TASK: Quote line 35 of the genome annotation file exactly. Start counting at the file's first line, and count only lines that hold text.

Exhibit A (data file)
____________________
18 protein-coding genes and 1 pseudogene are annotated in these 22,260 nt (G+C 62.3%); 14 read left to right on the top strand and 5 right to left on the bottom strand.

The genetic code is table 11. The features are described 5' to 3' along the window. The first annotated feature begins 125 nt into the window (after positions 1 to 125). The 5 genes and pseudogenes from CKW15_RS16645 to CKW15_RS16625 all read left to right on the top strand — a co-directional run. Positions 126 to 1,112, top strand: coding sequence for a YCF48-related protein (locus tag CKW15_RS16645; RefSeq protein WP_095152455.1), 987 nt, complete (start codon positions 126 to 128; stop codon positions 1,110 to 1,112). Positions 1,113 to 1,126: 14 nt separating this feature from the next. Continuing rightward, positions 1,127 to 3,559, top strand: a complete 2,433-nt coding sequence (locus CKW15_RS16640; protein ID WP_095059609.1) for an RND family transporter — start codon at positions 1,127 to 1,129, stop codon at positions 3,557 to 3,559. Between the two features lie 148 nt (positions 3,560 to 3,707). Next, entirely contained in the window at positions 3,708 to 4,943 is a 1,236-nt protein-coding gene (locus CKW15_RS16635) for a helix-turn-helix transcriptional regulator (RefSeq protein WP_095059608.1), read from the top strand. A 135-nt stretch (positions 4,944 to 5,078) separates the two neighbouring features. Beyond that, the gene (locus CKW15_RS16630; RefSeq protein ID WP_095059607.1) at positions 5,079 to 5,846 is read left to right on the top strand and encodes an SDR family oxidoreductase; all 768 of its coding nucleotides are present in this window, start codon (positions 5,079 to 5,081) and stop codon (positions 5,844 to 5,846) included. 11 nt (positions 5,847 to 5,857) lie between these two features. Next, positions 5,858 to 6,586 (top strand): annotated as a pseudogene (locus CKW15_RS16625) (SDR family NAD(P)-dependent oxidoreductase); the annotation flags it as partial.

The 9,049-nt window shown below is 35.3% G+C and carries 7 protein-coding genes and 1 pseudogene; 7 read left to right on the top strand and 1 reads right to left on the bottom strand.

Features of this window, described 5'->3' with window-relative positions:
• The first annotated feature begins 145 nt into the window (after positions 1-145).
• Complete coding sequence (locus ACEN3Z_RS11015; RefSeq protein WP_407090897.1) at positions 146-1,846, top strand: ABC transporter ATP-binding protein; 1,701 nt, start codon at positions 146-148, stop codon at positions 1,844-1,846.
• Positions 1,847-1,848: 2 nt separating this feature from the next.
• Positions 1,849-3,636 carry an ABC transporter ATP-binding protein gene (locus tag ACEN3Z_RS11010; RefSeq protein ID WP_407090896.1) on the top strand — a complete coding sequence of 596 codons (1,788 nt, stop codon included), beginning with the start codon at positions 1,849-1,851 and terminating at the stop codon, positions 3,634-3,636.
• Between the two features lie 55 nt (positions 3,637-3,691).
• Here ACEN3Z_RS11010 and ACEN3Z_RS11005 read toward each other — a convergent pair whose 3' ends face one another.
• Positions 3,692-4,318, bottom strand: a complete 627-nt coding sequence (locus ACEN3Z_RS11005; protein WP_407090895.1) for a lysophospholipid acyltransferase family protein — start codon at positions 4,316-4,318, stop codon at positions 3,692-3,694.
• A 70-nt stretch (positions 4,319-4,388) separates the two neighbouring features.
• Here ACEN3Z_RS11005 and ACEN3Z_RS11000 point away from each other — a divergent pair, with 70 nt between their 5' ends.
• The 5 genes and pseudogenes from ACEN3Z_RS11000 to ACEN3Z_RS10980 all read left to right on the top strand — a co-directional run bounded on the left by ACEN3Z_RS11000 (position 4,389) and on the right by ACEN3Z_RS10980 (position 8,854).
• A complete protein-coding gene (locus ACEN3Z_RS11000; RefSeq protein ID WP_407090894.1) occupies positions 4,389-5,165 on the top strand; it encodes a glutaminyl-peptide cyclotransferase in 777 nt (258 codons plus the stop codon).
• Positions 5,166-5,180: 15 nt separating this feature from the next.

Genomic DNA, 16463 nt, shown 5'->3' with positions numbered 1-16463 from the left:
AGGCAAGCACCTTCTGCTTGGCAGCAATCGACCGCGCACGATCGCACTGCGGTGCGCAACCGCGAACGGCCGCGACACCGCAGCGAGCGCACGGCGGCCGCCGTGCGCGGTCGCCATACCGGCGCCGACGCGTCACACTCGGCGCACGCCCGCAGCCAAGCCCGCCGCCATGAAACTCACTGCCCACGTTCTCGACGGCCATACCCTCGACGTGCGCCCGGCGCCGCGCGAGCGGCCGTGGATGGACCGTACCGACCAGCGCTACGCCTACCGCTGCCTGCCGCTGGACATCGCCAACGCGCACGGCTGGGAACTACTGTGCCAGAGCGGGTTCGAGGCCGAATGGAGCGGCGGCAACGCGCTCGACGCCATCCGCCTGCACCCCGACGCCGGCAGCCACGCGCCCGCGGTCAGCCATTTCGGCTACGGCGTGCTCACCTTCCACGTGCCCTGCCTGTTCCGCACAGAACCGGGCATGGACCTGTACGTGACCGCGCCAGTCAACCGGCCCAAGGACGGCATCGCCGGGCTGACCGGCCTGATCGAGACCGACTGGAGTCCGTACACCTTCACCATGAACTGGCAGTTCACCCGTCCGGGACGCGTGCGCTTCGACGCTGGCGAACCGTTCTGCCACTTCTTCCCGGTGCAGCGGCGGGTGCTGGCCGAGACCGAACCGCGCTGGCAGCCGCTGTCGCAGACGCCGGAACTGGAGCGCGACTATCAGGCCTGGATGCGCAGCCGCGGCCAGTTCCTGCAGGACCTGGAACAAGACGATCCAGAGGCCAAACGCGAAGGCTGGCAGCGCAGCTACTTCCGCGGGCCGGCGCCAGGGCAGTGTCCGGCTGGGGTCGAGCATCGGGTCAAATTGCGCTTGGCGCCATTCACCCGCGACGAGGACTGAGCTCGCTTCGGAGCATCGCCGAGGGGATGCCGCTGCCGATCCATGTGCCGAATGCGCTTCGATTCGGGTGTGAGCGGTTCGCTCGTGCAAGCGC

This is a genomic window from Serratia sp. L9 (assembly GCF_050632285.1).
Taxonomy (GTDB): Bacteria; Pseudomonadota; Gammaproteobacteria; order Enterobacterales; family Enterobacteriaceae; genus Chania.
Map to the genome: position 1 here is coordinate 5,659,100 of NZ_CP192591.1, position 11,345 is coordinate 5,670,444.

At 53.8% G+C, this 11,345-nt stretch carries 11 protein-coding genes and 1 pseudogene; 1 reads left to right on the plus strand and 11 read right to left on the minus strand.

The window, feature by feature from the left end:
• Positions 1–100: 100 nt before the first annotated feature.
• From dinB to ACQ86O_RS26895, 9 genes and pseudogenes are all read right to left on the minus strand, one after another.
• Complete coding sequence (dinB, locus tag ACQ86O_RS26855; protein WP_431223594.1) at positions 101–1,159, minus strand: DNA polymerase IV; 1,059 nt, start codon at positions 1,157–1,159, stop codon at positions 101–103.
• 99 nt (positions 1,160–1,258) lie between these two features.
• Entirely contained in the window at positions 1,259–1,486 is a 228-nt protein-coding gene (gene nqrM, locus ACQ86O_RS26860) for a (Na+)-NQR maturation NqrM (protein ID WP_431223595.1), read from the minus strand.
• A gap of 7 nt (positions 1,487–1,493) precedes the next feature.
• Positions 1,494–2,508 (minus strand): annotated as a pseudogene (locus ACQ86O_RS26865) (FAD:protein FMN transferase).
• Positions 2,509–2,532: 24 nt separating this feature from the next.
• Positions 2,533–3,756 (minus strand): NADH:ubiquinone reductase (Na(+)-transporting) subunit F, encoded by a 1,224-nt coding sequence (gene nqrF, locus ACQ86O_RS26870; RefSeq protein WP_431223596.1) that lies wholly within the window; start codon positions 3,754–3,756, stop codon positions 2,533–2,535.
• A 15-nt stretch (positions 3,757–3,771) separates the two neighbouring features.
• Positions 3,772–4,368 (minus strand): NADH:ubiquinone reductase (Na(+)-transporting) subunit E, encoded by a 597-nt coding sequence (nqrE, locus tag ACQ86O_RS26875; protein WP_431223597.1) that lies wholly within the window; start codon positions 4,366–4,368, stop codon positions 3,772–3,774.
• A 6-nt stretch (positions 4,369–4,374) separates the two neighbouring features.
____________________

• A 6-nt stretch (positions 4,369–4,374) separates the two neighbouring features.